In many ways, the state of Kentucky is a microcosm of the challenges in today’s health care system. Tens of thousands of people, many in rural areas, now receive regular health care thanks to Medicaid expansion under the Affordable Care Act. But delivering that care poses its own dilemmas.
You may recall reading CHMP Media Fellow Melissa Patrick’s three-part series earlier this year. Patrick looked into how nurses are meeting the increasing demand for primary care in the community and in schools, at the same time the state faces a serious shortage of qualified RNs.
She recently spoke with Media Fellows program director and HealthCetera co-producer Liz Seegert about her reporting, lessons learned, and why full scope of practice matters.
Liz Seegert Liz Seegert is a health care journalist and directs the media fellows program at the Center. She serves as topic editor on aging for the Association of Healthcare Journalists, writes for a variety of print and online publications and coproduces HealthCetera Radio on WBAI-FM. She tweets @lseegert.
– Advocates say move would improve learning outcomes
Putting a full-time nurse in every Kentucky school would not only provide health care, but improve education outcomes, say advocates of the idea.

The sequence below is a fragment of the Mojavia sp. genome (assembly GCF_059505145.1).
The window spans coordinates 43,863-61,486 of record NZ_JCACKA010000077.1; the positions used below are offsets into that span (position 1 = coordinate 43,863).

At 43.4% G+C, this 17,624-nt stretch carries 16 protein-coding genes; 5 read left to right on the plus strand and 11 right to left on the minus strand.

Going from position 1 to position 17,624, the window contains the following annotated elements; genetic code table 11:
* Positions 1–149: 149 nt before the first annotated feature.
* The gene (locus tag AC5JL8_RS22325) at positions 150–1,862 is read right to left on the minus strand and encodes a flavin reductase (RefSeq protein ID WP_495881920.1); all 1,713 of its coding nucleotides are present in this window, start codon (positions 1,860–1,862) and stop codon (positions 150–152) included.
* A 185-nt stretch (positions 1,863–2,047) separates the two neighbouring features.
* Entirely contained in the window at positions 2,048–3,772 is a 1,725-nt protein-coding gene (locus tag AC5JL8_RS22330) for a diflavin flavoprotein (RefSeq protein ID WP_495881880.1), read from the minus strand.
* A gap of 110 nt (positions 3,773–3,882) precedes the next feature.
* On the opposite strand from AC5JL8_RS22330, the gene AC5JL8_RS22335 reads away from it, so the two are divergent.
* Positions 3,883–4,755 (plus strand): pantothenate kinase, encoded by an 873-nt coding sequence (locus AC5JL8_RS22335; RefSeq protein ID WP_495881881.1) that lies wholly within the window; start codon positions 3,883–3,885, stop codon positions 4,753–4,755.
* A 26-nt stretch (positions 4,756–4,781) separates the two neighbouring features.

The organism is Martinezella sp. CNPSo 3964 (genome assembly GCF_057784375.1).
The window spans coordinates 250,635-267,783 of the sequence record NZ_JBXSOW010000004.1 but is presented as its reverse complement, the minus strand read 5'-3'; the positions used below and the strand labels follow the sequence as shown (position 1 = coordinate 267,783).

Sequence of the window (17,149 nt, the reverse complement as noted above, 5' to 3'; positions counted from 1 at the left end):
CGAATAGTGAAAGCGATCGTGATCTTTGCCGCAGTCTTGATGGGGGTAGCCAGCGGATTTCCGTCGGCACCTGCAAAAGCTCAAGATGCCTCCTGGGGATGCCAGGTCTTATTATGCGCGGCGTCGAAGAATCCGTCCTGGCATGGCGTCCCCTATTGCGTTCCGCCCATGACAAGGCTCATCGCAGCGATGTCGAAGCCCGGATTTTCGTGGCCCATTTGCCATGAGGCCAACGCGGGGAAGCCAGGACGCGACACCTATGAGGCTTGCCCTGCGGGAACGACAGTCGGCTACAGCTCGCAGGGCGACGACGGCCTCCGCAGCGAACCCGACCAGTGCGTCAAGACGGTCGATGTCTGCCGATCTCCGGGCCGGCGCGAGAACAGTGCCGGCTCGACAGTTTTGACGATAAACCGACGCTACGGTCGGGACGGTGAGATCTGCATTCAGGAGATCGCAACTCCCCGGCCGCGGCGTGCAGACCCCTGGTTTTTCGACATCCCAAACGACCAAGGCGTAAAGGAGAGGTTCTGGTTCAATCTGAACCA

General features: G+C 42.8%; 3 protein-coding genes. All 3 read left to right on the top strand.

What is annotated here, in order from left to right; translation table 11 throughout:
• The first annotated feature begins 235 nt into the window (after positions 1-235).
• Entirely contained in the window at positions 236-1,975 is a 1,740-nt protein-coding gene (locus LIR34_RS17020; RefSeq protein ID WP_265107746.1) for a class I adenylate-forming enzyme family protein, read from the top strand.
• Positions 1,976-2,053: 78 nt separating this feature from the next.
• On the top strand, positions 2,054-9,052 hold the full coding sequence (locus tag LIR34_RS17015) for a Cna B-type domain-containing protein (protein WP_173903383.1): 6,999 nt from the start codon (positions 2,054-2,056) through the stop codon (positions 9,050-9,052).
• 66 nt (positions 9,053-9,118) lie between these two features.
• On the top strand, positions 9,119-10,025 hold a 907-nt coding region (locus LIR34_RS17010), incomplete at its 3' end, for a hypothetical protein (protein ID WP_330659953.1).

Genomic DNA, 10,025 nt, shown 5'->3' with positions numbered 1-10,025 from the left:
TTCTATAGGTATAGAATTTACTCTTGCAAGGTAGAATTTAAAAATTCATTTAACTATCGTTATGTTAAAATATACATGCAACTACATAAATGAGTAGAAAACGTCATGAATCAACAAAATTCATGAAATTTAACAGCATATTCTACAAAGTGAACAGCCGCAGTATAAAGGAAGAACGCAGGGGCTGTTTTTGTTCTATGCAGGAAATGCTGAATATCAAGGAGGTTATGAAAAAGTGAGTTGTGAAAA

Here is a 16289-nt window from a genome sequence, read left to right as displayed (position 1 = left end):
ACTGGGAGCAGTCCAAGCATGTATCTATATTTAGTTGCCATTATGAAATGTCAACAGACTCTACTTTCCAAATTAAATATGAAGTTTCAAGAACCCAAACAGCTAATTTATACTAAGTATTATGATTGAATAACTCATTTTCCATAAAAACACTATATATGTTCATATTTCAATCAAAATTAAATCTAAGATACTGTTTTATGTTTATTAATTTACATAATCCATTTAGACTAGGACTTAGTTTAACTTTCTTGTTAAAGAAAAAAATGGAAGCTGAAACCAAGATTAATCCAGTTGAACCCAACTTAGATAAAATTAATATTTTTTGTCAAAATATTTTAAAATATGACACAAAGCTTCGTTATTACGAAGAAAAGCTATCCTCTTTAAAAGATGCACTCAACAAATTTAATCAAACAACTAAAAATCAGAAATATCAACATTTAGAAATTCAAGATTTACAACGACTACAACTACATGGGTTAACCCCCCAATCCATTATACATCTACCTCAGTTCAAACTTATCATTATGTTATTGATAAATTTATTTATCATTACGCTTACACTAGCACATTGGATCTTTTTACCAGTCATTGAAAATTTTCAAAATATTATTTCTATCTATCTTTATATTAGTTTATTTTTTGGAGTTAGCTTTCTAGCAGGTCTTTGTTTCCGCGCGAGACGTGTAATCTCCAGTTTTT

“We need a nurse in every school because we need to quit thinking about health and education as separate entities, because they are not,” said Eva Stone, an advanced-practice registered nurse and co-chair of the school-nurse initiative being mounted by nurses’ groups and their allies.
One of their strongest allies is retired educator Terry Brooks, executive director of Kentucky Youth Advocates, says he is “absolutely convinced that the non-cognitive issues that kids face, like health, have as much to do with their capacity to learn as a teaching method.”
Brooks added, “There is only so much blood that you can wring out of a turnip when it comes to teaching methods. You always want great teaching methods, but my goodness, we have been working on that for decades with results that are a whole lot more the same than they are different. So if it is not producing significant change, we’ve got to look for something else. . . . You are not hearing me say that this is a silver bullet, that, boy, a school nurse is going to fix everything, but I think the presence of a school nurse not only impacts kids’ health, but it impacts the kids’ capacity to learn.”